Panic / Lauren Oliver.
Booklist Reviews 2013 December #2
Oliver brings the survivalist competition of the Hunger Games series to present day New York State, where newly graduated seniors can take part in an annual game called Panic. In a small town where factory closures laid off 40 percent of the population, students are understandably concerned about financial security, and Panic awards the ultimate winner a sizable cash jackpot gathered from mandatory contributions from all high-school students. Participants are judged on physically and mentally challenging dares that culminate in a game of chicken called The Joust. The game's genesis, organizers, and judges are carefully kept secrets, and participants work hard to keep the police in the dark, as dangerous stunts have resulted in deaths in years past. Told in alternating chapters by Heather and Dodge, two players with siblings to protect and avenge, Oliver's novel is a wholly believable and compulsively readable tale of friendship, loyalty, survival, and courage. Although loose ends are tied together a little too neatly, the depressing yet realistic picture of new high-school graduates facing a bleak future balances unlikely heroism and happy endings.HIGH-DEMAND BACKSTORY: The Delirium trilogy books are New York Times and international best-sellers. Expect demand. Copyright 2013 Booklist Reviews.
Horn Book Guide Reviews 2014 Fall
In a small upstate New York town, graduating seniors take part in the officially unsanctioned game of Panic. Heather, the daughter of an addict, joins the competition on a whim; Dodge enters determined to win revenge. Heather and Dodge are well-rounded characters who are preparing for a less-than-perfect future. A work of realistic fiction with sharp corners, dark places, and considerable humanity.
Horn Book Magazine Reviews 2014 #2
In the small upstate New York town of Carp, graduating seniors take part in the officially unsanctioned game of Panic. On June 18th, teens Heather and Dodge announce their participation by making the Jump. After the last trial -- Joust -- the Panic winner will take home a pot of $67,000, a small fortune in a town where forty percent of the adult population is on unemployment. Heather, the daughter of an addict, joins the competition on a whim; Dodge enters determined to win not the pot but revenge. As the summer progresses, the teens' personal lives shift and change while the Panic trials become increasingly dangerous. Though this is a work of straight realism, the book retains all the tension and excitement of Oliver's science fiction series Delirium (rev. 3/11, 3/12, 3/13). The writing is fluid and the story itself has a rawness that echoes both characters' state of mind and situation. Heather and Dodge are well-rounded characters, motivated by a number of external and internal forces, who are preparing for a less-than-perfect future. Heather has a strong but confused identity; Dodge is rough, gritty, and determined, with an overwhelming tenderness. A work with sharp corners, dark places, and considerable humanity. siân gaetan Copyright 2014 Horn Book Magazine.
LJ Reviews Newsletter
Panic is when your drunk mom takes your earnings for vodka and cocaine. Panic is wondering if your sister will ever walk again. Panic is seeing your boyfriend show up at a party with another girl. Feeling stuck with her family and depressed over a break-up, Heather throws herself headlong (by diving off of a cliff) into the Carp (NY) high school senior class tradition, a deadly game called Panic. New-in-town Dodge also plays, seeking revenge on the family he feels is responsible for his sister's paralysis. Over the course of the summer, Heather, Dodge, and other competitors square off in increasingly dangerous feats of courage, with the most reckless winning enough money to start a new life. Best known for her dystopian "Delirium" series, Oliver returns to the realm of the (all too) real. With its trailer parks and "Meth row," Panic is one of three books reviewed here to consider the impact of a shrinking economic outlook on young people; it is easy to understand why Heather and her friends go to such lengths when the $67,000 prize money is four times the annual income of someone earning minimum wage in their state. Even more than the prize, these young people are seeking a hopeful future. (c) Copyright 2014. Library Journals LLC, a wholly owned subsidiary of Media Source, Inc. No redistribution permitted.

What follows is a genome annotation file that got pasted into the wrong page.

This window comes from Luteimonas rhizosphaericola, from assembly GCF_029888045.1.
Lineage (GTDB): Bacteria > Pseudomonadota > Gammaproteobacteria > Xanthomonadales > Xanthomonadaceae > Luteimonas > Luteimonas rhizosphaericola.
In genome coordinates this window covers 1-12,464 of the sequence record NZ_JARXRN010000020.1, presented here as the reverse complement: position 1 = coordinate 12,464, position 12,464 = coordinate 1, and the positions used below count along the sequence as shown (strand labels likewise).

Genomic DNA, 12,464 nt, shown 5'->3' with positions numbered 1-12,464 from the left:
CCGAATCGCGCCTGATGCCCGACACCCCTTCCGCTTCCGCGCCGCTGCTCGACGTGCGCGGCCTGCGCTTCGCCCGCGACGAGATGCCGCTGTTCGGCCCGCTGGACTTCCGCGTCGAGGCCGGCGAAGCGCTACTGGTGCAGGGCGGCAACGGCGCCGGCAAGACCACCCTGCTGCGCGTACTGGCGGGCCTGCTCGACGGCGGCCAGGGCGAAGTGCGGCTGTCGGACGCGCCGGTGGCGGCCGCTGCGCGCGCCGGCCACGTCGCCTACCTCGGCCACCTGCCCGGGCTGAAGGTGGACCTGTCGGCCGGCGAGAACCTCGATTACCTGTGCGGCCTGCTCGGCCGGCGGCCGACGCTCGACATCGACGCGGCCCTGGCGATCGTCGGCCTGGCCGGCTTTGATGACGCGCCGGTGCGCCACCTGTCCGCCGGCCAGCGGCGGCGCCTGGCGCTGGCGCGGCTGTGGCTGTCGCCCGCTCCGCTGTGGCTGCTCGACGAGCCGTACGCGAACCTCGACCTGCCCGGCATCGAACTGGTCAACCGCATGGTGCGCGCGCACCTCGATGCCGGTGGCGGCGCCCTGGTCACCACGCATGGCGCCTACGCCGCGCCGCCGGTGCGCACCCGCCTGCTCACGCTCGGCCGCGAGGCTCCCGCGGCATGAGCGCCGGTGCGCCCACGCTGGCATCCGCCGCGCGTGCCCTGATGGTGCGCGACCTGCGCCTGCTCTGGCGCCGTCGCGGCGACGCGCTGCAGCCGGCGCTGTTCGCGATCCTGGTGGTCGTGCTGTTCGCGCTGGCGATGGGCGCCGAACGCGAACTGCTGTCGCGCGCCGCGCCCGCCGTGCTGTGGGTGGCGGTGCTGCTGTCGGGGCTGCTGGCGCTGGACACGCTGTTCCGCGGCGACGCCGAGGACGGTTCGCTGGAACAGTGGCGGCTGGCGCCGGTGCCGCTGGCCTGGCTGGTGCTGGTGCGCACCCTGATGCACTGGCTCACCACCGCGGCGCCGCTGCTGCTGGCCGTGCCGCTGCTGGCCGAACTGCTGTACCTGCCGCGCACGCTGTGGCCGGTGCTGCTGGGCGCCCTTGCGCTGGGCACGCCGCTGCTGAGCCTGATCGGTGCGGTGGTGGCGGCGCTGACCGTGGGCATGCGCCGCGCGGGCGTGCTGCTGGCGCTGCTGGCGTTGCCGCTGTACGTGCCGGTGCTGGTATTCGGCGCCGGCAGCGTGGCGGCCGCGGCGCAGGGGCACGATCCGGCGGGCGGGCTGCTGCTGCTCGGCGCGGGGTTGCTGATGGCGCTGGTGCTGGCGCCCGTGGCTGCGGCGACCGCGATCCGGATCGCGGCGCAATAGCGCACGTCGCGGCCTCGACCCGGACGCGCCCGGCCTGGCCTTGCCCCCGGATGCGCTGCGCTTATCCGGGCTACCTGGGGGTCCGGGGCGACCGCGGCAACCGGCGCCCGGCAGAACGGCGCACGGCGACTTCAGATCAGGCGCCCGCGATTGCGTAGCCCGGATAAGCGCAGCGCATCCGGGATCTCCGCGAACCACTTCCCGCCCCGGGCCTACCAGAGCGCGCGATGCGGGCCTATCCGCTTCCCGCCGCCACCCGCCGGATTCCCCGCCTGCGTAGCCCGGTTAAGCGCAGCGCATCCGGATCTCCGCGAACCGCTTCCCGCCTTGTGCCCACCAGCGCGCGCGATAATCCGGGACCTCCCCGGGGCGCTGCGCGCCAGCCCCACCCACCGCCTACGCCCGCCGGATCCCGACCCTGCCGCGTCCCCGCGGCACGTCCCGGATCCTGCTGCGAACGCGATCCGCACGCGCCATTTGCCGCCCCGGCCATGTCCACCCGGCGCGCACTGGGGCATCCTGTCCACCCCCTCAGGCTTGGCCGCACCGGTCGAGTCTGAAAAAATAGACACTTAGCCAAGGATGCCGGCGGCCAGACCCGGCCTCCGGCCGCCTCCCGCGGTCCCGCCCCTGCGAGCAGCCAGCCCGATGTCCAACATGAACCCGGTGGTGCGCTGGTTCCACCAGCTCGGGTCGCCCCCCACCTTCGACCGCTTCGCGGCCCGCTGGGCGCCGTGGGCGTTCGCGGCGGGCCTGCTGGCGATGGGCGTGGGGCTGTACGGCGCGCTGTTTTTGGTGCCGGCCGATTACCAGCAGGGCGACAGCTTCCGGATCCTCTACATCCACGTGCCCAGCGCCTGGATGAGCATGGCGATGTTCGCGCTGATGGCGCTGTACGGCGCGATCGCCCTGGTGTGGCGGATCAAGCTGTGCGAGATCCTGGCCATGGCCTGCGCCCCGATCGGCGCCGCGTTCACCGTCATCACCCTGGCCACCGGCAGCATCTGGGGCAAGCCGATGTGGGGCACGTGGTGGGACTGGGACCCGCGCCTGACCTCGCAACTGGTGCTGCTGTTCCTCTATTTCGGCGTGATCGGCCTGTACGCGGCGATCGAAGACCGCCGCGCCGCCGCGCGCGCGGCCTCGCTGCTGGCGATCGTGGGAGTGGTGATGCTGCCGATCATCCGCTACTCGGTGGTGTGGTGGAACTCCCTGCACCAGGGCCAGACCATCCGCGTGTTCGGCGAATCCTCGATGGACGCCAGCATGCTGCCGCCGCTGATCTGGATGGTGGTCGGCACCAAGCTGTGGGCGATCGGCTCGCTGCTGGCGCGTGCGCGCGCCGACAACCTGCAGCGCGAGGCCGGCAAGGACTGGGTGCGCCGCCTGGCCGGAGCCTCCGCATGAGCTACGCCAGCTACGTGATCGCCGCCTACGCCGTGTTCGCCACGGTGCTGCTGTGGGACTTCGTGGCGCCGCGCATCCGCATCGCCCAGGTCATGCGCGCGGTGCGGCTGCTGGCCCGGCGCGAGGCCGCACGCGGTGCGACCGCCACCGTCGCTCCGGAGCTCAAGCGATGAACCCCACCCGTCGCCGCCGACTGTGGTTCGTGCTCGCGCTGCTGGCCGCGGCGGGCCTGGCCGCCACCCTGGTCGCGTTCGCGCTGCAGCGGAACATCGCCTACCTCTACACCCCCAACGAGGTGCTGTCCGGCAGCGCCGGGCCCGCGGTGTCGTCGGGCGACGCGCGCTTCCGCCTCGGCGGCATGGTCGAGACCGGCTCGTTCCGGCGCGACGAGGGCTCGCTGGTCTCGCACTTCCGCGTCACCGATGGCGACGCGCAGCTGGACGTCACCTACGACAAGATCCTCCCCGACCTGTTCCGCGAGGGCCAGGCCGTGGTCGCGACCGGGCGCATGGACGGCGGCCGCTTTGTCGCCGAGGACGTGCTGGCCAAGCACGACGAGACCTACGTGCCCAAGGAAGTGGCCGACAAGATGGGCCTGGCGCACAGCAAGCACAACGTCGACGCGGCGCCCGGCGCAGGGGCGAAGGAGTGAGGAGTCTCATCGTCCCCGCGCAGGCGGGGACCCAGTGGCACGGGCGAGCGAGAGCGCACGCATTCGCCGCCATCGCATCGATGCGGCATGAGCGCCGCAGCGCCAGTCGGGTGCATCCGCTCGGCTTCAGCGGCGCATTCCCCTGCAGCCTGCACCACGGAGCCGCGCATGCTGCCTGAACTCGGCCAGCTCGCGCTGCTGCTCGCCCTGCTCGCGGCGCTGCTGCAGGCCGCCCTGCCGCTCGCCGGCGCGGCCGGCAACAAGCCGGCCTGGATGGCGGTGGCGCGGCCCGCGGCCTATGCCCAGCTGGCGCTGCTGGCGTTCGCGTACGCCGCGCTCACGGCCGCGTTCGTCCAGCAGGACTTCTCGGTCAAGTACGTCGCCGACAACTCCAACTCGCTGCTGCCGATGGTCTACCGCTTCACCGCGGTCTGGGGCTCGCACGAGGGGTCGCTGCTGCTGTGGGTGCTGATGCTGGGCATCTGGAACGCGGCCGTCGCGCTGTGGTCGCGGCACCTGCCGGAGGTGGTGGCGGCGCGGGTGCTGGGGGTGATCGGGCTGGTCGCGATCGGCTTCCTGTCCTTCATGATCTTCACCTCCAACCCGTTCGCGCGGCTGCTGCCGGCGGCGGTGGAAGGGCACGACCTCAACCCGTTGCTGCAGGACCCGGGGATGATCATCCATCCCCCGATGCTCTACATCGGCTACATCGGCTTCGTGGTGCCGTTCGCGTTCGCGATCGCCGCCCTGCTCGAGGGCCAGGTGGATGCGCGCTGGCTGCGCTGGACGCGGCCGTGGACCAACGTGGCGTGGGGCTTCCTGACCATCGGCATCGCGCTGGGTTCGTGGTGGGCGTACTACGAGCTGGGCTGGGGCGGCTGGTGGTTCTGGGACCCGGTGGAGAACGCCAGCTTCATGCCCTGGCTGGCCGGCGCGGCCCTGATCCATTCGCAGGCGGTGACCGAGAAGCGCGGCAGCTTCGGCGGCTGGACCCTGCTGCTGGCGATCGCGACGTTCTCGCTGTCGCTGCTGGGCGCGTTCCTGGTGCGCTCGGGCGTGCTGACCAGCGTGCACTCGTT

PW Reviews 2013 December #3
Heather and Dodge live in Carp, N.Y., a down-on-its-heels town where graduating seniors can participate in a secret annual game called Panic. Everyone contributes to the pot, with winner take all when the game begins. Players have died in the past, and Dodge's older sister was paralyzed two years earlier; this year's prize is $67,000. This is a purported return to realistic fiction for Oliver following her popular Delirium books, and it's realistic in the way that Before I Fall was: in her setting and characters, if not the situations they face. The stakes of Panic are extraordinarily high; an early challenge has competitors crossing between two water towers on a narrow plank, and things only escalate. Oliver runs no risk of idealizing small-town life; Carp is stifling and impoverished, and her descriptions can be borderline disdainful (one character's mother has a "face like a pulpy fruit"; a gas station attendant's hair is "slicked to one side, like weeds strapped to his forehead"). Oliver brings a high-concept, high-stakes conceit to Main Street USA, and the result is as uncomfortable as it is thrilling. Ages 14–up. Agent: Stephen Barbara, Foundry Literary + Media. (Mar.)[Page ]. Copyright 2013 PWxyz LLC